Diego came to the U.S. at 3 years old and started school shortly after arriving. Coming from a low-income family, attending college had seemed unrealistic due to his undocumented status. Fortunately, the college counselor at his high school reviewed his academic achievements and urged him to take the SAT and to apply for college. It was a big moment for Diego, as that was the first time anyone had expressed belief in him. In 2008, Diego enrolled at the University of Houston on a scholarship, so he thought. Within the first week of school, he had found a love for humanities and saw the rewards of attending a university. However, in that week he also learned that his scholarship would be revoked because it had a citizenship clause. Diego was devastated. He sought information from attorneys but learned that there was no pathway to citizenship for him. Despite this, he managed to earn enough financial aid to pay for his first semester. Diego has since then continued to work in immigration law, both as a student attorney, and now as a licensed attorney. It is a difficult and stressful job, but as an immigrant himself, he cares greatly about the millions of undocumented people in the U.S., as well as the people coming here fleeing danger.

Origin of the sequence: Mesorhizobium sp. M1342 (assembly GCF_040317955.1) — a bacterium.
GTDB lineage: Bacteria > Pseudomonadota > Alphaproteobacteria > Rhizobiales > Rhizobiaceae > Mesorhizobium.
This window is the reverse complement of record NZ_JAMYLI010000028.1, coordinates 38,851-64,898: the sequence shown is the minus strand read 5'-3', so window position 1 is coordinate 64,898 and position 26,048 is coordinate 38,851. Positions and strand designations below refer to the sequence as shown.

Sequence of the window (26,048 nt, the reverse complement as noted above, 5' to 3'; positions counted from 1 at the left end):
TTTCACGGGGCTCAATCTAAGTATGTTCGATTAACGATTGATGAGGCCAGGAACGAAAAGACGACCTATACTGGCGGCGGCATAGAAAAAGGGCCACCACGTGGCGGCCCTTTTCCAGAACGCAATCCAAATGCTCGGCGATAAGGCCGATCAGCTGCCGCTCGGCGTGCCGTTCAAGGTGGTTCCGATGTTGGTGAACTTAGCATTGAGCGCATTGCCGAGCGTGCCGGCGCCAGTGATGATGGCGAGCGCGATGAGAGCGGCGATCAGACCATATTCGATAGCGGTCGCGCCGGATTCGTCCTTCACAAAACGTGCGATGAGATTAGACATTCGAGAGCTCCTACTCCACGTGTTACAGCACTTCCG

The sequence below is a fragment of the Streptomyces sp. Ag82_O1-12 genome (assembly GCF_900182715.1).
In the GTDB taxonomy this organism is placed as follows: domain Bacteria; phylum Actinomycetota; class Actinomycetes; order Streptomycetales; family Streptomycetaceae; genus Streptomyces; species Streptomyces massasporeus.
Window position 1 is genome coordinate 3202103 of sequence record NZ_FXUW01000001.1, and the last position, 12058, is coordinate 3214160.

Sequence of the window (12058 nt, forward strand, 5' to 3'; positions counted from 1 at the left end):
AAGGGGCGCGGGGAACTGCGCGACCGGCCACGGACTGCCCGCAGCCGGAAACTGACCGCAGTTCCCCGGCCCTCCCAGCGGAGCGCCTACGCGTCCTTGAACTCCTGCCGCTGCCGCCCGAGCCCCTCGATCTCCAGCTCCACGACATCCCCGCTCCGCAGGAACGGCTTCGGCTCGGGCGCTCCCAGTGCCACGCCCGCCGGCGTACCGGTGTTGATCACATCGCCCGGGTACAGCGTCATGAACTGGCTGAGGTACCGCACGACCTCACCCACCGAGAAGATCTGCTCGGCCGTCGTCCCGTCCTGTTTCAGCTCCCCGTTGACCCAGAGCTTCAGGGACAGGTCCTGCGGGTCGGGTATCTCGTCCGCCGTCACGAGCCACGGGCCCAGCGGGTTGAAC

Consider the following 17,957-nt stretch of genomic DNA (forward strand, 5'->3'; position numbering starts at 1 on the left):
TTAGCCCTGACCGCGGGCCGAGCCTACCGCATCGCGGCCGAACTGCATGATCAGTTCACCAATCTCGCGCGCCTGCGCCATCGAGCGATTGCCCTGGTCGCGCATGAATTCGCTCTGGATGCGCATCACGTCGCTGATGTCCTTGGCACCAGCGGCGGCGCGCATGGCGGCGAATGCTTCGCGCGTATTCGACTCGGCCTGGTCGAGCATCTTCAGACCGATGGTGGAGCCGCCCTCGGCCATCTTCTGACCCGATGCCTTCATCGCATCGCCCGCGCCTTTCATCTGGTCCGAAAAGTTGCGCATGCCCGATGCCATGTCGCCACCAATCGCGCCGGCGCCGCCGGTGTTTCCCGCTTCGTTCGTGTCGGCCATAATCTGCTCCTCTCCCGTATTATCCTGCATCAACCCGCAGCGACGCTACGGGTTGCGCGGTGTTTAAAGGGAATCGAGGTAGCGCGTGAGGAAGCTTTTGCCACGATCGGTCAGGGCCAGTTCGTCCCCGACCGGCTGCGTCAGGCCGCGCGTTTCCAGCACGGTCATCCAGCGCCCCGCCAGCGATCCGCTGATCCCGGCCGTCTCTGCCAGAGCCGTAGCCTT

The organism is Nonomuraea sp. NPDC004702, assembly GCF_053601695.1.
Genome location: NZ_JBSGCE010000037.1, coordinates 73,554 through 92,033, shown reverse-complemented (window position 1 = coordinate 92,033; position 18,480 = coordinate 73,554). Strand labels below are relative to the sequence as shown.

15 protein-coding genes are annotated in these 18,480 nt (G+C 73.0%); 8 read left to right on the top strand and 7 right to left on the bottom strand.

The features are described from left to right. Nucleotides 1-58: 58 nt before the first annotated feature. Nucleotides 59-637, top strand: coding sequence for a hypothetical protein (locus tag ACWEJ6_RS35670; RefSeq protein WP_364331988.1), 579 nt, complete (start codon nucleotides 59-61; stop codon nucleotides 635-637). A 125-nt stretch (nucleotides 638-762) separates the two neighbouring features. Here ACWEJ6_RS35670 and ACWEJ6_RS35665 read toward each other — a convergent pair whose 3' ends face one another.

Leezia Dhalla (San Antonio, TX)
Press Director, FWD.us

Leezia Dhalla immigrated to Texas from Canada in 1996, when she was six years old. Her family entered the United States on a visa and tried multiple times to secure permanent residency, but their application stalled after an attorney filed their paperwork late, and again after an employer sponsoring them sold his business, requiring the family to restart the entire application process. A Northwestern University journalism graduate, Leezia graduated from high school in Texas with summa cum laude honors and has given several TED talks on her experiences as an undocumented immigrant.

Cesar Espinosa (Houston, TX)
Executive Director, FIEL